So anyways, we’ll put that back to opacity 100%. then we’ll do Layer, Layer Mask, and Hide All. Now we don’t want to now go to this layer and select the sky because it’s this bottom layer that has the sky. So you want to make sure that you select whatever layer is using your sky. In this case it’s the bottom layer. This other layer up here was once again for exposure blending and I just used it for the house and a little bit over here The house would be very deep in shadows. So anyways, select that bottom layer in the same thing. Again, you go to select sky. And after it selects the sky, you would go up to the sky layer and then you would reverse your colors over here by pressing X that they’re black and white and then press the delete key, reverse your colors again by pressing X and then control D to deselect. So we can zoom in here and we can see that this has done a really good job around all these leaves. Go in here 100%. We can see here not bad around all these edges. We turn that sky off and on. We can see that it even got rid of the glare that was across the palm fronds. So got rid of that so we don’t have to worry about the edges and it feathers those edges in very nicely. A little bit was missed over here, but that’s really more of a glare. And I can live with that. And you can see that it even added a little bit of blue and it feathered it. So a little bit of that sky was actually added in there. So the rest of this is looking good. Now, if it wasn’t, if there was some that you wanted to bring out a little bit more natural tone to it, then you could bring in a little bit of that lower layer atmospheric haze that would naturally be there by selecting the eraser tool, make the eraser kind of large. and take your flow for the eraser down to about oh 10% or so. So we’ve got that lower down quite a bit. And when we have that eraser tool at that low flow, if you take just one swipe across the horizon and you can see what happened, it changed that a little bit grayer at the top. So this was before we erased it, this is after we erased it. You can see now I’ve got a little bit more of a natural atmospheric haze down at the bottom. where before I did that, it was rather blue down there, but still very acceptable.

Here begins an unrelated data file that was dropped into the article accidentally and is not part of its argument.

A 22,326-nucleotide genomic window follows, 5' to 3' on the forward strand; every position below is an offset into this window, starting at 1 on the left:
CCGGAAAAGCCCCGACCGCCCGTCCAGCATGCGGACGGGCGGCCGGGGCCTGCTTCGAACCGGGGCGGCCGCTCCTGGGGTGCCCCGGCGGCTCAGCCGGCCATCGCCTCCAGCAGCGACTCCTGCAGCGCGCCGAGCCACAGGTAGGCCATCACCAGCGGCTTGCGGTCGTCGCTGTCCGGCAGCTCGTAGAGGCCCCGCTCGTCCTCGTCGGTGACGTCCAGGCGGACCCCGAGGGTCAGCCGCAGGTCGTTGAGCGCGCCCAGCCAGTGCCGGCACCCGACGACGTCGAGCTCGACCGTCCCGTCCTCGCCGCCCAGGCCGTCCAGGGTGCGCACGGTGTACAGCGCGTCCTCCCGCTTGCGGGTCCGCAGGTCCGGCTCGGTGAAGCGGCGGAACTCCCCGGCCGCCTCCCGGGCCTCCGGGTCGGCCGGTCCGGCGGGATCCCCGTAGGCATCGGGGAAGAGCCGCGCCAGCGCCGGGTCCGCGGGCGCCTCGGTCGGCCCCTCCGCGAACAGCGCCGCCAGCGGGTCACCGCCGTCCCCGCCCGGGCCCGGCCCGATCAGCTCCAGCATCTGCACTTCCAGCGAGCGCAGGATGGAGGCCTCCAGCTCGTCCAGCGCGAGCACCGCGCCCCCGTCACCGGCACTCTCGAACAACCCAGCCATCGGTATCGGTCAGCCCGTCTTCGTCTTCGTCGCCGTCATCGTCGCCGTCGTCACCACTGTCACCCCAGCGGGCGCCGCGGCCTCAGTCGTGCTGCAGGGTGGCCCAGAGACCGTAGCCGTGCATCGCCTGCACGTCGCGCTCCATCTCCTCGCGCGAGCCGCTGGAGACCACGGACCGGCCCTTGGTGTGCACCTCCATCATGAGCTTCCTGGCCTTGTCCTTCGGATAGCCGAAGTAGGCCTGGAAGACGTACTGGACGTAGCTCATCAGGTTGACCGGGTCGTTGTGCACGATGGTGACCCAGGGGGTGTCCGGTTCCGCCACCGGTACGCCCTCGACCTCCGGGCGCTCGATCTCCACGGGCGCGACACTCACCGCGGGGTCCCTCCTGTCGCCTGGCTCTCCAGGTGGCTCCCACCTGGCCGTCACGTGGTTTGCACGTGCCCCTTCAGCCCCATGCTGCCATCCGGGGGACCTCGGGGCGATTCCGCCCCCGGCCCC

But that bugs you, you need to bring out a little bit more than just a one swipe across the bottom with the eraser and that’s it. So definitely the new sky replacement feature that they have, I’m not a fan of, but Photoshop is doing a pretty good job of recognising where the sky is. If all else fails, you can though go back to doing that colour sampling method. So that will work no matter what especially if you’re doing the window pull sky swaps. Anyways I hope this video is useful for you and that you can use some of this in your photography as well. If you did like this video and you want to see more you can subscribe to my YouTube channel. It won’t cost anything and as soon as one of these videos is posted you’ll be the first to know. Thanks so much for watching. Until next time take care, be safe and get out there and shoot something.